I received a comment yesterday through the Atomic Insights Contact link telling me about a recently produced video titled After Fukushima: The Fear Factor. The source described the work as a report on the media frenzy in the UK following the tsunami attack on the Fukushima region of Japan.
As the video describes, less than 24 hours after the massive wave washed over a large, populated area, killing more than 16,000 people, injuring more than 5,000, and causing more than 4,000 to have disappeared, the commercial news media shifted its attention to focus on one of the three nuclear power stations that had been hit by the wave. Of the 14 nuclear units in the region, there were four units at the Fukushima Daiichi station that did not fare well in the attack.
The primary reporter for this video is a young Japanese woman living in the UK who still has family in Japan. During the video, she engages in an online video conversation with her brother, a law student, and her father who provide a view from Japan that is quite different from what the western news media has published.
The reporters also spend a good deal of time talking to Fiona Fox, the Director of the Science Media Center in the UK. Fiona has written and spoken about her experiences in answering media requests following the Sendai earthquake and tsunami. She describes how dismayed she became as the requests turned almost immediately from the normal stories expected after a major natural disaster to stories purposely aimed at capitalizing on what she describes as the unique fear of radiation.
In the video, Ms. Fox tells how many of the journalists that she regularly serves from the Science Media Center were being told by their editors to find more sensational ways to frame the Fukushima story. She even mentions that several respected reporters were actually pulled off of the story because they continued filing reports that were measured, balanced and not sensational enough.
She describes how hurtful and insulting it was to her experts, nearly all of whom are professional academics, to be referred to as “apologists” for the nuclear industry merely because they refused to blow the story out of proportion. She tells how one of her experts is a radiation health specialist who has worked with patients undergoing radiation treatments for many years and has never had any association with the “nuclear industry.” That expert knows a great deal about the effects of radiation on the human body, both from study and personal experience. She also talked about how often radiation is used to save lives and how she cannot understand why the media believes that it is the basis for unique levels of fear.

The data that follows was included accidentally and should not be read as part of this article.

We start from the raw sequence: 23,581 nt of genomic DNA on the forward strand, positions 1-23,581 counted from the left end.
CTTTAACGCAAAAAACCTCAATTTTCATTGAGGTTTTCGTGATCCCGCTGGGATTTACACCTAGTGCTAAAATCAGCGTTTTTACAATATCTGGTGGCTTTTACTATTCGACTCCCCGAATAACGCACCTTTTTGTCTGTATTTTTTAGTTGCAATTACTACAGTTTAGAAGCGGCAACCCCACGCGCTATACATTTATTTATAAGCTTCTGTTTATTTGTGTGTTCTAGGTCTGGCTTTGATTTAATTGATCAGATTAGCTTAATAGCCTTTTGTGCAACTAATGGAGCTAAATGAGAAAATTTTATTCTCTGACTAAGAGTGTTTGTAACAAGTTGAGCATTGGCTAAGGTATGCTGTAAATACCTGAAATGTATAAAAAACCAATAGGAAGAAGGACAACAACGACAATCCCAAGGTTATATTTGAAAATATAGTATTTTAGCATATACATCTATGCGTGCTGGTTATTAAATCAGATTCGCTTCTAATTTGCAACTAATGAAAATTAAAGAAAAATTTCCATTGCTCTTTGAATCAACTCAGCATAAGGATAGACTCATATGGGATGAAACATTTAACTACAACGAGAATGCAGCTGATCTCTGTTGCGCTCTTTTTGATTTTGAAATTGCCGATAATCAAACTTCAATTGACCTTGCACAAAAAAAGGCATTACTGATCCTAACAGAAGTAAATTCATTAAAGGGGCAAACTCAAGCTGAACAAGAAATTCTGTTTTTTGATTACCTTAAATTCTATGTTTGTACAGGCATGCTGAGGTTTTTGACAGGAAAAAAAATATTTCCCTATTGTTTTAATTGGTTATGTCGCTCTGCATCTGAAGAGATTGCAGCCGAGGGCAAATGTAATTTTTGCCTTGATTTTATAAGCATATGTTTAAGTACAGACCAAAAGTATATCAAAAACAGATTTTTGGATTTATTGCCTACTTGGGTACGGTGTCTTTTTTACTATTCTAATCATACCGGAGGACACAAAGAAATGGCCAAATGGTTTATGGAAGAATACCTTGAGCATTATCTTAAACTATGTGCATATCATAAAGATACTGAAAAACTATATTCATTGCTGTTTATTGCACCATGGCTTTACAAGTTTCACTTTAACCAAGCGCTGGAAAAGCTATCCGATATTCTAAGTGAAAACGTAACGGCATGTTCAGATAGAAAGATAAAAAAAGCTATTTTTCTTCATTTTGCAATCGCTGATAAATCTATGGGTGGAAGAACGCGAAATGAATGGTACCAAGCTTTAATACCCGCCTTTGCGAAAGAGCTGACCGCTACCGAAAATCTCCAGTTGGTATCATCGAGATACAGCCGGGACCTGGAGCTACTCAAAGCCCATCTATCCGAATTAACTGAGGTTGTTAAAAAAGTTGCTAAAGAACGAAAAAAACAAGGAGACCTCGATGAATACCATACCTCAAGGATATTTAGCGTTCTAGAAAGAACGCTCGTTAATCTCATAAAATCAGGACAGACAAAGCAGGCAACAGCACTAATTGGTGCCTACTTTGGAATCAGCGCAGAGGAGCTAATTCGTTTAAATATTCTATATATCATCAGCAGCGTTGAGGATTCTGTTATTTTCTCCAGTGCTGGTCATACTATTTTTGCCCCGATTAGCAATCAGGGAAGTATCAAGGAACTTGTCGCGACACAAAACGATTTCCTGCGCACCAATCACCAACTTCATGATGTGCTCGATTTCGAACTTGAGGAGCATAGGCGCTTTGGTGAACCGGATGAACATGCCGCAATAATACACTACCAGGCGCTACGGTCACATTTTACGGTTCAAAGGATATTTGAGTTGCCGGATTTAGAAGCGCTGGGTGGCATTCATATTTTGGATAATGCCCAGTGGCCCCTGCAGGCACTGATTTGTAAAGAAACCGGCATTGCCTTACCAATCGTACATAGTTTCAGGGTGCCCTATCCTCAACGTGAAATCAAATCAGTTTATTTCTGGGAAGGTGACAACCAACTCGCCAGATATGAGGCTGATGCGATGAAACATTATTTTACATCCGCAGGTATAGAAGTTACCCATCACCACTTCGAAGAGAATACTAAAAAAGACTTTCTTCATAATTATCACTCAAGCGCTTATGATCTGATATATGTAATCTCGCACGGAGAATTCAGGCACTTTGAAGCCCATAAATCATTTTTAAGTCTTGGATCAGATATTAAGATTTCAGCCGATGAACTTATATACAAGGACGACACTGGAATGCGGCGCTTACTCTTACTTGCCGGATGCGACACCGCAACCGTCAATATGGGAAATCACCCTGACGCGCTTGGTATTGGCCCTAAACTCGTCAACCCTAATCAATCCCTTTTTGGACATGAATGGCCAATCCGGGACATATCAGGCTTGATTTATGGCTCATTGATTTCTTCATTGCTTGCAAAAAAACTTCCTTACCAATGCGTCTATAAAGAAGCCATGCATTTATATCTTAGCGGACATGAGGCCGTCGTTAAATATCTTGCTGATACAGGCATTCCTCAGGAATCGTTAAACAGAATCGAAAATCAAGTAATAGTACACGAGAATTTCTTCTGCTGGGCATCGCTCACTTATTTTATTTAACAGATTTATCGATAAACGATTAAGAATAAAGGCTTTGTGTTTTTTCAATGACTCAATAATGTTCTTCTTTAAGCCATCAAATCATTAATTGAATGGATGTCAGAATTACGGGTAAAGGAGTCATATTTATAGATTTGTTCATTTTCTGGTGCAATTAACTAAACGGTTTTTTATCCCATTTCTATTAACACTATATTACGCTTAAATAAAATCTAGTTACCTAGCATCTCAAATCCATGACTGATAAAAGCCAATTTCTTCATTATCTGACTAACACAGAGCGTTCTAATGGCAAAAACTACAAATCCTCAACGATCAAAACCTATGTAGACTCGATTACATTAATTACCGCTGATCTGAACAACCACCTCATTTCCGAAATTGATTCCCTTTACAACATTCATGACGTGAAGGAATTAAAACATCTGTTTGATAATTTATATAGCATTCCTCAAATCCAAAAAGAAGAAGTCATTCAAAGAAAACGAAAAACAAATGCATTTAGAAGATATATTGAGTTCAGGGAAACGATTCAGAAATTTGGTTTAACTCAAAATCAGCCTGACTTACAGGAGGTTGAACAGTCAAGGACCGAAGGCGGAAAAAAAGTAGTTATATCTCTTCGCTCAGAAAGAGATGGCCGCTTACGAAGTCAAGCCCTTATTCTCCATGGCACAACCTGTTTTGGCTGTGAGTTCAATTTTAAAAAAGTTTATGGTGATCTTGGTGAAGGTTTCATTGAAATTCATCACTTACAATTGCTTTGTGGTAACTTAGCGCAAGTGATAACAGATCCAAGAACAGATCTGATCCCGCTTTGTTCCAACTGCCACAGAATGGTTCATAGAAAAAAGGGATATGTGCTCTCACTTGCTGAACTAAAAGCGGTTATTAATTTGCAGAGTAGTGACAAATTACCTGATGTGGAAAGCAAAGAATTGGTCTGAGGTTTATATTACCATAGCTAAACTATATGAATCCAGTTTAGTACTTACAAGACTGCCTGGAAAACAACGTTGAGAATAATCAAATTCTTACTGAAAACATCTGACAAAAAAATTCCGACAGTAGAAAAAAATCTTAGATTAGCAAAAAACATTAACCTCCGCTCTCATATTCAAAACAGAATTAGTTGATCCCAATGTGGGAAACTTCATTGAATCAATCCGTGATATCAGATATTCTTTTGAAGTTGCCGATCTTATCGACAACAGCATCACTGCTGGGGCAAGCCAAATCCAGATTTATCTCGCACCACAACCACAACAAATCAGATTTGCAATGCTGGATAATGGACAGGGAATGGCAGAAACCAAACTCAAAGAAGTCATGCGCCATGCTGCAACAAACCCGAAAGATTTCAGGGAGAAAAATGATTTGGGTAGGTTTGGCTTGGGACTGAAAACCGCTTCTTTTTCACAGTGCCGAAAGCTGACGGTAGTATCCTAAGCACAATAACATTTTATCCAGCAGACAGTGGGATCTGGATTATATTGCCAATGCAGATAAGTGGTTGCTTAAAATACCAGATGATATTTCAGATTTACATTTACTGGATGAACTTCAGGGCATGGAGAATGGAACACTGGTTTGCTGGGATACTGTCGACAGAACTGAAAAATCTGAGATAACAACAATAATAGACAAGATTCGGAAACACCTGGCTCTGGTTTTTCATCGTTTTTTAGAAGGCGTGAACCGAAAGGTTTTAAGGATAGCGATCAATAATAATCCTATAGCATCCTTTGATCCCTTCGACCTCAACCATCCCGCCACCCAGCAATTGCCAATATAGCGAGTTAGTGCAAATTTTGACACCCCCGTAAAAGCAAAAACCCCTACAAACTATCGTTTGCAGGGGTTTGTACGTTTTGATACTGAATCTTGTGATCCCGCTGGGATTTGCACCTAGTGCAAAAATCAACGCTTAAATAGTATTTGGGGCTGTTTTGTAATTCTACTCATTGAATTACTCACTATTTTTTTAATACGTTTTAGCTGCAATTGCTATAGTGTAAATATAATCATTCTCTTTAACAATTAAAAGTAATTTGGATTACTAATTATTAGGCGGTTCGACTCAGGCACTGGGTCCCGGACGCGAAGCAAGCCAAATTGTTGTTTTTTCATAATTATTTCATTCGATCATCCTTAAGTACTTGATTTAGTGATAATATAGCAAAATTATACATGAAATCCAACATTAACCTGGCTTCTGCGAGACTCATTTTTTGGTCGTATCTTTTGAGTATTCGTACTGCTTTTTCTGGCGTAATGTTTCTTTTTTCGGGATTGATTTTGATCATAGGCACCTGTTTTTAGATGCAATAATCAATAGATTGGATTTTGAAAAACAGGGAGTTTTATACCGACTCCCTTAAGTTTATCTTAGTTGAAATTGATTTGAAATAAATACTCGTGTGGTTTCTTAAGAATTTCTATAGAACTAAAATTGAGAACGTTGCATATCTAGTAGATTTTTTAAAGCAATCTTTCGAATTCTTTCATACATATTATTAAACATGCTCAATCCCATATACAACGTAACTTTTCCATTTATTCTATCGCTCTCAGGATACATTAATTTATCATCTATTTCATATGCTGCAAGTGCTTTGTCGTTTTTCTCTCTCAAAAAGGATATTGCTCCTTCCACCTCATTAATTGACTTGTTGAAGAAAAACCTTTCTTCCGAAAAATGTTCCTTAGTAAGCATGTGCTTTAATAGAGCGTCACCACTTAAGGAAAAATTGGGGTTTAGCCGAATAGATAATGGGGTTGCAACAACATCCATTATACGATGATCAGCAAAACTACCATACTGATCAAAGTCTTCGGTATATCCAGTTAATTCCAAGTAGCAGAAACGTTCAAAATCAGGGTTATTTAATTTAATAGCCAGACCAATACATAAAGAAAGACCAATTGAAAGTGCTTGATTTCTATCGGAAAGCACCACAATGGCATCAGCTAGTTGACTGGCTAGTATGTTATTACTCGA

Fiona’s tale helps to explain why people like Chris Busby and Arnie Gundersen, who spread such inaccurate and inflammatory rhetoric about nuclear energy, have become temporary media darlings who get asked for their opinion on many topics that are obviously outside of their fields of expertise. Of course, as true media focused personalities, they are never hesitant to step up to the microphone and share their misinformation as widely as possible.
In short, I highly recommend that you take the time (36 minutes) to watch the film. Share it widely among your friends and relatives, especially those who seem to get all of their information from the advertiser supported news media.
I was disappointed with just one aspect of the film – no one mentioned the money the fuel suppliers to replacement power generators in Germany and Japan are making as a result of the unreasoned fear that has been spread about radiation. No one mentioned how many advertisements those petroleum purveyors have purchased in the advertiser supported media outlets that have pumped up the volume on the stories that reinforce that fear.
WORLDbytes is a unique online Citizen TV channel set up and run by the education charity WORLDwrite. Dedicated to advancing new knowledge, skills and ideas, the charity promotes excellence in citizen reporting and provides free film training to young volunteers to make this possible.
I will be spending more time on WORLDbytes. Based on my initial experience in watching After Fukushima, it seems like a good place to turn for information on what is really happening in the world. It certainly seems more reliable to me than a media full of editors that actually force their employees to exaggerate fear and obscure reality in order to bring more eyeballs to see the commercials that are purchased by the media’s real customers – the companies who pay for the ads that fill up 20-50% of the air time.
Interactive Moments – THE FEAR (IN THE MEDIA) AFTER FUKUSHIMA – BACKGROUND STORY